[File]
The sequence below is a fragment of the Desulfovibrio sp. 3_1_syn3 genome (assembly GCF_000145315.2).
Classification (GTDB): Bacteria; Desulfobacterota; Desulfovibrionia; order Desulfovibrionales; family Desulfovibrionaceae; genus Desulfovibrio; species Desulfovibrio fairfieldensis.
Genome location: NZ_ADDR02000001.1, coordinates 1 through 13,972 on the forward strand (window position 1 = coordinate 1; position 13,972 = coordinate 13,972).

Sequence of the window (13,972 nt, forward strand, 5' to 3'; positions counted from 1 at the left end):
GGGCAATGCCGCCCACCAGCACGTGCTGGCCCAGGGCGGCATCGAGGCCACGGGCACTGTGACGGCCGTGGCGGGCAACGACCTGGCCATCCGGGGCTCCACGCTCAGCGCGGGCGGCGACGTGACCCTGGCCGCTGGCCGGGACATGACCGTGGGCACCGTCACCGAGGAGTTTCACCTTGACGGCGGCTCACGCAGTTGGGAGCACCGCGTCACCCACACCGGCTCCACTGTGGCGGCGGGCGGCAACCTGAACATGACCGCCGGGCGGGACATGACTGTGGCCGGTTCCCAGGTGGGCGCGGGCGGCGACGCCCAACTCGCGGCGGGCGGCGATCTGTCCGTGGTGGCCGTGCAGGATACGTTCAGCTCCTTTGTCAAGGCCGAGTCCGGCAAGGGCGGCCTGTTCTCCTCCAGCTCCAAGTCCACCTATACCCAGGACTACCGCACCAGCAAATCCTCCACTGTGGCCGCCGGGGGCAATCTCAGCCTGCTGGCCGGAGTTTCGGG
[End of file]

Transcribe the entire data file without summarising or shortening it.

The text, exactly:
The sequence below is a fragment of the Desulfovibrio sp. 3_1_syn3 genome (assembly GCF_000145315.2).
Classification (GTDB): Bacteria; Desulfobacterota; Desulfovibrionia; order Desulfovibrionales; family Desulfovibrionaceae; genus Desulfovibrio; species Desulfovibrio fairfieldensis.
Genome location: NZ_ADDR02000001.1, coordinates 1 through 13,972 on the forward strand (window position 1 = coordinate 1; position 13,972 = coordinate 13,972).

Sequence of the window (13,972 nt, forward strand, 5' to 3'; positions counted from 1 at the left end):
GGGCAATGCCGCCCACCAGCACGTGCTGGCCCAGGGCGGCATCGAGGCCACGGGCACTGTGACGGCCGTGGCGGGCAACGACCTGGCCATCCGGGGCTCCACGCTCAGCGCGGGCGGCGACGTGACCCTGGCCGCTGGCCGGGACATGACCGTGGGCACCGTCACCGAGGAGTTTCACCTTGACGGCGGCTCACGCAGTTGGGAGCACCGCGTCACCCACACCGGCTCCACTGTGGCGGCGGGCGGCAACCTGAACATGACCGCCGGGCGGGACATGACTGTGGCCGGTTCCCAGGTGGGCGCGGGCGGCGACGCCCAACTCGCGGCGGGCGGCGATCTGTCCGTGGTGGCCGTGCAGGATACGTTCAGCTCCTTTGTCAAGGCCGAGTCCGGCAAGGGCGGCCTGTTCTCCTCCAGCTCCAAGTCCACCTATACCCAGGACTACCGCACCAGCAAATCCTCCACTGTGGCCGCCGGGGGCAATCTCAGCCTGCTGGCCGGAGTTTCGGG